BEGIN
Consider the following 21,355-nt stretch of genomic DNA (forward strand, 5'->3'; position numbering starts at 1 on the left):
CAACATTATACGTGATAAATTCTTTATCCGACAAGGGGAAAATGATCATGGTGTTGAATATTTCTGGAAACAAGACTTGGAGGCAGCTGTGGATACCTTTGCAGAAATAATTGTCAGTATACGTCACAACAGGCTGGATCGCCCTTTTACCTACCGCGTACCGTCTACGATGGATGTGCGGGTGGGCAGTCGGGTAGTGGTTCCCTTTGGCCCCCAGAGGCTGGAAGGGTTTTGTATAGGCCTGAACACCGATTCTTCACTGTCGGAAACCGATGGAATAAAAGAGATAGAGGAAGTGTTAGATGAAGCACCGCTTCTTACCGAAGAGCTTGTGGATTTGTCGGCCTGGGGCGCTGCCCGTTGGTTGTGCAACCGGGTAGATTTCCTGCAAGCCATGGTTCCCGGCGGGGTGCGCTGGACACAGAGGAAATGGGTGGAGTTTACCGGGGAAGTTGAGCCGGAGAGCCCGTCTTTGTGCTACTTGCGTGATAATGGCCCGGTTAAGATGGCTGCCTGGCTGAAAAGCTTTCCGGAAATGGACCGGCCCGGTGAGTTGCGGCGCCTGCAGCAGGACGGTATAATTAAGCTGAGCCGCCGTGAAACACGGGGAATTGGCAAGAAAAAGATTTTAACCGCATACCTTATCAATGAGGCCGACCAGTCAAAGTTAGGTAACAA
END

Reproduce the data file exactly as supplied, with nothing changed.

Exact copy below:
Consider the following 21,355-nt stretch of genomic DNA (forward strand, 5'->3'; position numbering starts at 1 on the left):
CAACATTATACGTGATAAATTCTTTATCCGACAAGGGGAAAATGATCATGGTGTTGAATATTTCTGGAAACAAGACTTGGAGGCAGCTGTGGATACCTTTGCAGAAATAATTGTCAGTATACGTCACAACAGGCTGGATCGCCCTTTTACCTACCGCGTACCGTCTACGATGGATGTGCGGGTGGGCAGTCGGGTAGTGGTTCCCTTTGGCCCCCAGAGGCTGGAAGGGTTTTGTATAGGCCTGAACACCGATTCTTCACTGTCGGAAACCGATGGAATAAAAGAGATAGAGGAAGTGTTAGATGAAGCACCGCTTCTTACCGAAGAGCTTGTGGATTTGTCGGCCTGGGGCGCTGCCCGTTGGTTGTGCAACCGGGTAGATTTCCTGCAAGCCATGGTTCCCGGCGGGGTGCGCTGGACACAGAGGAAATGGGTGGAGTTTACCGGGGAAGTTGAGCCGGAGAGCCCGTCTTTGTGCTACTTGCGTGATAATGGCCCGGTTAAGATGGCTGCCTGGCTGAAAAGCTTTCCGGAAATGGACCGGCCCGGTGAGTTGCGGCGCCTGCAGCAGGACGGTATAATTAAGCTGAGCCGCCGTGAAACACGGGGAATTGGCAAGAAAAAGATTTTAACCGCATACCTTATCAATGAGGCCGACCAGTCAAAGTTAGGTAACAA